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Nakuru County Public health officer Elizabeth Kiptoo demonstrates how to put on protective gear. [Mercy Kahenda, Standard]
The Ministry of Health has embarked on training 200 health workers to step up preparedness against the coronavirus outbreak.

The ministry is collaborating with the Center for Disease Control and Washington State University to train doctors, nurses, clinical officers and public health officers among others.

Nakuru County’s Department of Health said the workers are drawn from Rift Valley Provincial General Hospital, Naivasha, Gilgil and Molo Sub County hospitals.

County Public Health Chief Officer Samuel King’ori said the health officers are trained on how to identify the virus.

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“Training is being done in respective hospitals to equip health workers with knowledge and skills to detect the virus, so that we can get quick response whenever it is reported,” he said.

The training comes after the World Health Organisation (WHO) declared novel corona virus a public health emergency of international concern on January 30.

According to WHO report, at least 1,300 people have died in China with about 60,000 cases reported.

There are 24 countries reporting cases of coronavirus disease (COVID-19), that was first reported in Wuhan, China, on December 31, 2019.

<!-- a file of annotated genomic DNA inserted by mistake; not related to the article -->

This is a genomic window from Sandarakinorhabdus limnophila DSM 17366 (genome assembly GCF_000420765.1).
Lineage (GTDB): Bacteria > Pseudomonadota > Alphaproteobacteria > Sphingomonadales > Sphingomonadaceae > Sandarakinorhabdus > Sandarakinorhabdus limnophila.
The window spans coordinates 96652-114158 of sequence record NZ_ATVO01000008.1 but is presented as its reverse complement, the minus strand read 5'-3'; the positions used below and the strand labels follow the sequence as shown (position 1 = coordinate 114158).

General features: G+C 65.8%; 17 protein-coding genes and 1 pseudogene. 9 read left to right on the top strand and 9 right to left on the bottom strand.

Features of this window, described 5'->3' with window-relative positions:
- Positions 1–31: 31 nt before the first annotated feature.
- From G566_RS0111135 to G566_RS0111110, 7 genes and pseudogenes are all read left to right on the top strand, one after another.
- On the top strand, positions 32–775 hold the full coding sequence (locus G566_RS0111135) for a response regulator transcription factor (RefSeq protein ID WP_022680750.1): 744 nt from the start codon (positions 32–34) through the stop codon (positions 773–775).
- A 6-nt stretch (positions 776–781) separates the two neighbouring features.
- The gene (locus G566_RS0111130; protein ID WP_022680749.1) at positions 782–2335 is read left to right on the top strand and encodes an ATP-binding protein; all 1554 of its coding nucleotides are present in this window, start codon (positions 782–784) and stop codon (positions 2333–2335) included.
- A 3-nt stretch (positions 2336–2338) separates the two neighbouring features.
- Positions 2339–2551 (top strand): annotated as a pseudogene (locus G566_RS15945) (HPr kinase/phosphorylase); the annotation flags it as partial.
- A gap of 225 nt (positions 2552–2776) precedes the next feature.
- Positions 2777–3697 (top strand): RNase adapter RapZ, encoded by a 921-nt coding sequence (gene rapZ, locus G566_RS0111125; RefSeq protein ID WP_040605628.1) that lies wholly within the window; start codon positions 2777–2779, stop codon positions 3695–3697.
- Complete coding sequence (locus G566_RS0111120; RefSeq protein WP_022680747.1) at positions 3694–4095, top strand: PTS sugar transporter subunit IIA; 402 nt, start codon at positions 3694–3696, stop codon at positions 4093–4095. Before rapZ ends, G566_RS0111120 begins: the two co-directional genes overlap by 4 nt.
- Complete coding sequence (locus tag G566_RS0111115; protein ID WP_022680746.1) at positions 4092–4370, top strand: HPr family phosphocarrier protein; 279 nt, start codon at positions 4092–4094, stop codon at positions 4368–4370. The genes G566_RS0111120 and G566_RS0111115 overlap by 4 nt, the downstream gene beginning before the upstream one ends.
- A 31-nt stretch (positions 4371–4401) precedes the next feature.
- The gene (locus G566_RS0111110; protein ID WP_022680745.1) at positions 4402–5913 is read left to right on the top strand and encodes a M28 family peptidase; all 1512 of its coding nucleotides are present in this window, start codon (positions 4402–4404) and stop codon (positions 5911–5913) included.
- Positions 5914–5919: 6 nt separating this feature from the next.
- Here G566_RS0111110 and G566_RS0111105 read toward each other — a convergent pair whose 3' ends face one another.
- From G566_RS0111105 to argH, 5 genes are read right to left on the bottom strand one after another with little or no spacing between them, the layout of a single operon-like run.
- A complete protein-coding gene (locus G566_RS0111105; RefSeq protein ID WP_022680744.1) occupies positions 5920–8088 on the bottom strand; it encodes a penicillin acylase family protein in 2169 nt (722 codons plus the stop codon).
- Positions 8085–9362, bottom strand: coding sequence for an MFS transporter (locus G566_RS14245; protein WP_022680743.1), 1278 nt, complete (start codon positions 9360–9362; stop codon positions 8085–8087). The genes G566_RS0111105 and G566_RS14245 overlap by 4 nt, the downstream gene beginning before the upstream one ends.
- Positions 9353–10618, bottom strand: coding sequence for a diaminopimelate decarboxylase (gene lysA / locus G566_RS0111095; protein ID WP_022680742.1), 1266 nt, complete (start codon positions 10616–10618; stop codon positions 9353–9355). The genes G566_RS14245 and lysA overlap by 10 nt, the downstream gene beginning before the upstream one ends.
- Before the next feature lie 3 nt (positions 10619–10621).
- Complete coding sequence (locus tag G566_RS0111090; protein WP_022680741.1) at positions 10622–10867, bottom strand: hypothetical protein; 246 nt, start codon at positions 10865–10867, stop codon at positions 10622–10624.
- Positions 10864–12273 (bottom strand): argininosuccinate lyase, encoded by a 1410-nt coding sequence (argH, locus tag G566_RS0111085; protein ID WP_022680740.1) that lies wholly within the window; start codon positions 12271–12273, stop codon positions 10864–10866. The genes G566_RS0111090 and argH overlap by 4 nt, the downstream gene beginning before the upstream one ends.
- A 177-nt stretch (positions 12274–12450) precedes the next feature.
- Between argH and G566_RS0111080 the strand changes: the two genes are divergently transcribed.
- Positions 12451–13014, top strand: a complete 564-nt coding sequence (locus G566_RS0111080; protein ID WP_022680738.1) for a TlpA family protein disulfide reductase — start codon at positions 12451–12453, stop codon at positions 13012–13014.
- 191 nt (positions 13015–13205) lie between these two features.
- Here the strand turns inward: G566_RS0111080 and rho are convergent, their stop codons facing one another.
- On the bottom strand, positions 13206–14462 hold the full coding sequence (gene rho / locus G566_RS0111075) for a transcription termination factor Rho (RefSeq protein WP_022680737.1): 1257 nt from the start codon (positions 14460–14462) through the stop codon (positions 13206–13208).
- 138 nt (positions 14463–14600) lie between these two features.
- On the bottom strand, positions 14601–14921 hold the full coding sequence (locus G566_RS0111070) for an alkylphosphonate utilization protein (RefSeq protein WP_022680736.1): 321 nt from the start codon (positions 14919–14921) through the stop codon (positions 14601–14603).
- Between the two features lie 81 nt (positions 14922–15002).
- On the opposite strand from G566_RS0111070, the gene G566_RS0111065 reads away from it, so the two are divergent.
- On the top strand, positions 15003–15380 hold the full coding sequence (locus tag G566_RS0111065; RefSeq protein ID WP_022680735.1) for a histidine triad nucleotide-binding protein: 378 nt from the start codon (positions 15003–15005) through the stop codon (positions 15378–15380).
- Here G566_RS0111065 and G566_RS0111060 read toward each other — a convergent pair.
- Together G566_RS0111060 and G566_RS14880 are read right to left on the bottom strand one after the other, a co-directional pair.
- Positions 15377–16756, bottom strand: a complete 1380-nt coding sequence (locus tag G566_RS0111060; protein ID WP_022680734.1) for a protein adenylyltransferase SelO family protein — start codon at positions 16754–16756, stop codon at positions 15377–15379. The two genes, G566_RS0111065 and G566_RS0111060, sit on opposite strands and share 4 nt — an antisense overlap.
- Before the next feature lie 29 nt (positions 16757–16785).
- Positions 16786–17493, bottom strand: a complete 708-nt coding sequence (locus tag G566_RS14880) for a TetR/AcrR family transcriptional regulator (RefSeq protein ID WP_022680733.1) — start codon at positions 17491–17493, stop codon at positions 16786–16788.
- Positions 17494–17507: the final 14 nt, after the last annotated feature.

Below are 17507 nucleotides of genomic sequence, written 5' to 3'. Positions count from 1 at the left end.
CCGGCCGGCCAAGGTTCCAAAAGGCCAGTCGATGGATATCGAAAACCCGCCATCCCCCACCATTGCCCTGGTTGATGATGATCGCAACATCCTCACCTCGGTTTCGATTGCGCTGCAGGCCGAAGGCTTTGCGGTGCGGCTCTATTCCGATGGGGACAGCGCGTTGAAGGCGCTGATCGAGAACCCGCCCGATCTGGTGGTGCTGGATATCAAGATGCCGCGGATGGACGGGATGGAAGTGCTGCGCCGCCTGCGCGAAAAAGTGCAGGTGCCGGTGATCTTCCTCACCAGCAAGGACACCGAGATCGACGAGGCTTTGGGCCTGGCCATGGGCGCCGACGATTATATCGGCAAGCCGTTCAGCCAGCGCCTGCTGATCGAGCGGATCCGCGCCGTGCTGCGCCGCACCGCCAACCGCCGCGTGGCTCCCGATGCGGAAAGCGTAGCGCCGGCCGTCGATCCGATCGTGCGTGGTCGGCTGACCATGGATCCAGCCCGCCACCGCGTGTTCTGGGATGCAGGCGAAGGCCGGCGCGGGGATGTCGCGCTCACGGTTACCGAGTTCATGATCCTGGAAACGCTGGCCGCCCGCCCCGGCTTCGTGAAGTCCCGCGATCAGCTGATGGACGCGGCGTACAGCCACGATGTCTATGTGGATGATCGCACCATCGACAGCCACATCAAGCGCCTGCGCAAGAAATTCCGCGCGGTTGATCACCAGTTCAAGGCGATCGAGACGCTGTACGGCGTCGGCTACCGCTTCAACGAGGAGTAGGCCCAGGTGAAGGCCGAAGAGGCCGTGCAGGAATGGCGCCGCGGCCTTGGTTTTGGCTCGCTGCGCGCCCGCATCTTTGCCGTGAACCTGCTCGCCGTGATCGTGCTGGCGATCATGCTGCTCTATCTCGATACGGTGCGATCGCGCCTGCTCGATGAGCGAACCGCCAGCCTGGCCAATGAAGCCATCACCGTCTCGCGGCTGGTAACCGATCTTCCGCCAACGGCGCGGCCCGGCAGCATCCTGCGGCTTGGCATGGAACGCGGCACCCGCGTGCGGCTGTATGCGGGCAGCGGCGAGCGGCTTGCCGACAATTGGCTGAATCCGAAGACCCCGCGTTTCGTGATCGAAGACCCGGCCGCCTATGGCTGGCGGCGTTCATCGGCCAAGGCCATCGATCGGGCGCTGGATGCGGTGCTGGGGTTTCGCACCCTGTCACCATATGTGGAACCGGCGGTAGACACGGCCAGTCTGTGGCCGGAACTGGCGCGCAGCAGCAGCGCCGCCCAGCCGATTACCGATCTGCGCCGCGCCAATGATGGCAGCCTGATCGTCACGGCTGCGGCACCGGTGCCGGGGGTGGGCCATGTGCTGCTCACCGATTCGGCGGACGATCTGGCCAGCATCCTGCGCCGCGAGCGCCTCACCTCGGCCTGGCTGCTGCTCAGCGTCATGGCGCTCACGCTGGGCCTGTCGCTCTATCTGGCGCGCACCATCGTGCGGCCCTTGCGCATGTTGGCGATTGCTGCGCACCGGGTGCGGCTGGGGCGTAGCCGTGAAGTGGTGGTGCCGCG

“Four of the 24 countries report cases where likely exposure occurred outside the reporting country and outside China. Among these four reporting countries the most likely countries where exposure occurred were France, Germany, Japan and Singapore,” reads a WHO report.

SEE ALSO: U.N. warns COVID-19 could wipe out gains in equality for women at work

Kenya is reported to have Africa’s sixth-highest risk of receiving a case of the new coronavirus, according to a new modelling study produced by Northeastern University in the United States.

Mr King’ori said the health workers are also being trained on symptoms of the virus that include cough, respiratory symptoms, fever, shortness of breath and breathing difficulties.

Nakuru Health Executive Kariuki Gichuki said the training is focusing primarily on stopping the virus by including infections diagnosed through new clinical methods and revisiting old data collected.

“Nakuru is a transition county, reason to why we’re taking early measures of handling the emerging virus, in case it is reported,” said the executive.

Ministry of Health Washington State University CDC Coronavirus Coronavirus outbreak
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